Sore Feet, Sour Rumens, Clinical Quandaries


  • Ken Nordlund School of Veterinary Medicine, University of Wisconsin-Madison, Madison, Wisconsin 53706



laminitis, ruminal acidosis, herd health, Ruminal acidosis, diagnostic test


Clinical investigations of herds with a high prevalence of laminitis are complex. Laminitis has a multifactorial etiology. Visible signs of laminitis sometimes appear weeks or months after the inciting events. Once developed, some of the clinical signs of laminitis can remain with the cow throughout her lifetime.14

Ruminal acidosis is considered to be one of the primary causes of laminitis. The use of rumenocentesis as a diagnostic test by veterinarians has served to increase awareness of ruminal acidosis and has given them an ability to rule rumen acidosis "in-or-out" as a risk factor in a laminitis investigation.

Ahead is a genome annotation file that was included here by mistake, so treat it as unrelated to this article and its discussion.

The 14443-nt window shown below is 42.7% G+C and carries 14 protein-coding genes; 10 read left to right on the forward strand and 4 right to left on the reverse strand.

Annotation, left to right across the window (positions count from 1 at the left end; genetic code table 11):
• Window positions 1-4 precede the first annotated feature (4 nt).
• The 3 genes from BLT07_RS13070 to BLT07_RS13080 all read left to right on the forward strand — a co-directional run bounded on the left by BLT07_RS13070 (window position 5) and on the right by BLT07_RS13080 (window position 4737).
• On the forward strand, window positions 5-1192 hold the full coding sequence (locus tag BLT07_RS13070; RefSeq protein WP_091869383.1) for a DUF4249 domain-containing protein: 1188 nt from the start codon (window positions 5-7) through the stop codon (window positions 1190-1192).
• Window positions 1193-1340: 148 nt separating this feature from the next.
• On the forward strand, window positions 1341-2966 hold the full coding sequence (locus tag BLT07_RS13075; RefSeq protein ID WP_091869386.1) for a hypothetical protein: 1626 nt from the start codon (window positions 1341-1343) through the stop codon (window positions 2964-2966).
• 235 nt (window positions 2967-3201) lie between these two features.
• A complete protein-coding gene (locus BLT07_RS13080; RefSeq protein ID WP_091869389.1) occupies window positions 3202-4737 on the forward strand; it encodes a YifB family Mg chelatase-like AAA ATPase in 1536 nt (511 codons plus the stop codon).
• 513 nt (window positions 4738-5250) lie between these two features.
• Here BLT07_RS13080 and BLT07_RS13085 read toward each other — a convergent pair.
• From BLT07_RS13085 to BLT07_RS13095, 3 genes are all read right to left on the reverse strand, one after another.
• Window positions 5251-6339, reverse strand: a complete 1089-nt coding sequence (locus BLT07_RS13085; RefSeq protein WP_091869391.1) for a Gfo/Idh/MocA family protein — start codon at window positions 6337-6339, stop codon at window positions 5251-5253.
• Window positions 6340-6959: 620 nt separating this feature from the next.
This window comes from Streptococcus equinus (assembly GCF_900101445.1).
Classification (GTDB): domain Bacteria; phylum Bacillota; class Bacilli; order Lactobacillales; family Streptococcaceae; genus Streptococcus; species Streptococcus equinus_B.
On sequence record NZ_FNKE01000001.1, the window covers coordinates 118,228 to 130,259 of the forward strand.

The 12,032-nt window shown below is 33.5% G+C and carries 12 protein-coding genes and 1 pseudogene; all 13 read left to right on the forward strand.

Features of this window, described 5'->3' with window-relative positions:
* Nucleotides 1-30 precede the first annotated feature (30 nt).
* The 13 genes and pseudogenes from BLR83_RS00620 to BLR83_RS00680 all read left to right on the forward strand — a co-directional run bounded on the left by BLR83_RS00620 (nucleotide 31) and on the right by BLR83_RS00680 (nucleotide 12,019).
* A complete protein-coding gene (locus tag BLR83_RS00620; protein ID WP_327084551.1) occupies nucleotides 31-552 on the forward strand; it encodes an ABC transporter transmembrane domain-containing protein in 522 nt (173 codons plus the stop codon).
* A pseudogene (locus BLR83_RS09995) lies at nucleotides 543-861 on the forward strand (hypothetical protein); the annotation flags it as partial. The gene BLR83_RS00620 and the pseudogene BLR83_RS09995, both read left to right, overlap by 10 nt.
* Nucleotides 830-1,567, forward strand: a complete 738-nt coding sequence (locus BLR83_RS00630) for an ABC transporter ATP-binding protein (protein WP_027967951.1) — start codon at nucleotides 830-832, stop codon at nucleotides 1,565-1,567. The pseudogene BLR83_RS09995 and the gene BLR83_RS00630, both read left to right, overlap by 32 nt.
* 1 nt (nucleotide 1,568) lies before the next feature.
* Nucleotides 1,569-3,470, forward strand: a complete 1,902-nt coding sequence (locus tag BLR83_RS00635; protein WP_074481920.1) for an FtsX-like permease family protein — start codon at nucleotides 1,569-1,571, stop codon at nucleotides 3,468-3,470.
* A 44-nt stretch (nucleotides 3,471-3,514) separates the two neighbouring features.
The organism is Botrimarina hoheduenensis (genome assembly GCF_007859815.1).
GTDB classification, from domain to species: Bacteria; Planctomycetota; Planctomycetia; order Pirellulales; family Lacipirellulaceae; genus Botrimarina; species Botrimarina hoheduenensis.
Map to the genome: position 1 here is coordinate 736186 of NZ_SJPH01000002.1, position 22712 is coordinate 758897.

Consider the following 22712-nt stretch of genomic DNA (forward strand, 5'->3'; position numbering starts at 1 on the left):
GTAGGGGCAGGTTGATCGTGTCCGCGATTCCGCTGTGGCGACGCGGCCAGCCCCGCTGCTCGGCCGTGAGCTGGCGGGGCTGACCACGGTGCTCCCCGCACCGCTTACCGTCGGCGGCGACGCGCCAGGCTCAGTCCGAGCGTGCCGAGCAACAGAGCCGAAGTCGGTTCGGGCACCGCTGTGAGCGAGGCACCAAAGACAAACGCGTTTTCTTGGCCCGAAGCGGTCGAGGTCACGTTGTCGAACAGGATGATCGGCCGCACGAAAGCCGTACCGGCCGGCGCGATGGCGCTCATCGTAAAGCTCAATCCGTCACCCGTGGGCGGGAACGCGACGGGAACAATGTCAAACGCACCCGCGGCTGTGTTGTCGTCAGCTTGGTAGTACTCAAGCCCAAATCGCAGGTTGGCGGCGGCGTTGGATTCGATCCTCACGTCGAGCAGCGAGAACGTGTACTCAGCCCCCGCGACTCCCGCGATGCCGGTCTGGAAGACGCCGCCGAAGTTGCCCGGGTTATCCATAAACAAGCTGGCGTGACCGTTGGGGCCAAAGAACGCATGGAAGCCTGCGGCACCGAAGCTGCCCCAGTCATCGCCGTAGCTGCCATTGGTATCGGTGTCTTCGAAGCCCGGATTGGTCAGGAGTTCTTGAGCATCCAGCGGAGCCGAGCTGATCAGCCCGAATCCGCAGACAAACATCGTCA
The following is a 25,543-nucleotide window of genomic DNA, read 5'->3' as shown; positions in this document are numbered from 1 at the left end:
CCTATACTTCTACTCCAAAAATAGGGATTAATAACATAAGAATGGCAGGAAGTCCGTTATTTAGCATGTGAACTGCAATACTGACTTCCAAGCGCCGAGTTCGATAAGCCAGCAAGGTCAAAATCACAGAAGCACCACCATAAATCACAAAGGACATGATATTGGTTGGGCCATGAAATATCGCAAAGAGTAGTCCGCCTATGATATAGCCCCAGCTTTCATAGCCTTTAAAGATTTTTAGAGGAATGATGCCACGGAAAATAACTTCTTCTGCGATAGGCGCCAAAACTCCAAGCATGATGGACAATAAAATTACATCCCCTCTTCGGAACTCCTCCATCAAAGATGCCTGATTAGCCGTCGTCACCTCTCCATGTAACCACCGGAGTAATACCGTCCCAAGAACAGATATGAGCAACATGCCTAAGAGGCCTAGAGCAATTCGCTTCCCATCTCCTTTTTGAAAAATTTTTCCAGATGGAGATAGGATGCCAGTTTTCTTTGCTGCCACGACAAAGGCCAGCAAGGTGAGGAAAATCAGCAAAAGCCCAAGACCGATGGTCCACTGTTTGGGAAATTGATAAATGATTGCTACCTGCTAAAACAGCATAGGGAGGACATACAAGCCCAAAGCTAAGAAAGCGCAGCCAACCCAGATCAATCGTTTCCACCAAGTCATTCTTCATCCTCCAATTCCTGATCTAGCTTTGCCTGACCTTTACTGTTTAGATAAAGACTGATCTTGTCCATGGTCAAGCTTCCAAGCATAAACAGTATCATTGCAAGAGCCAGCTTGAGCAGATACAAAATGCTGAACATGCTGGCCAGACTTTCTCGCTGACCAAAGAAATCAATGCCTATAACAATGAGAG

For this program, I was asked to present the clinical picture of laminitis and ruminal acidosis based upon the many investigations by the Food Animal Production Medicine group at the University of Wisconsin. Because of the nature of the request, this paper will be a clinician's report including findings, observations, and opinions.






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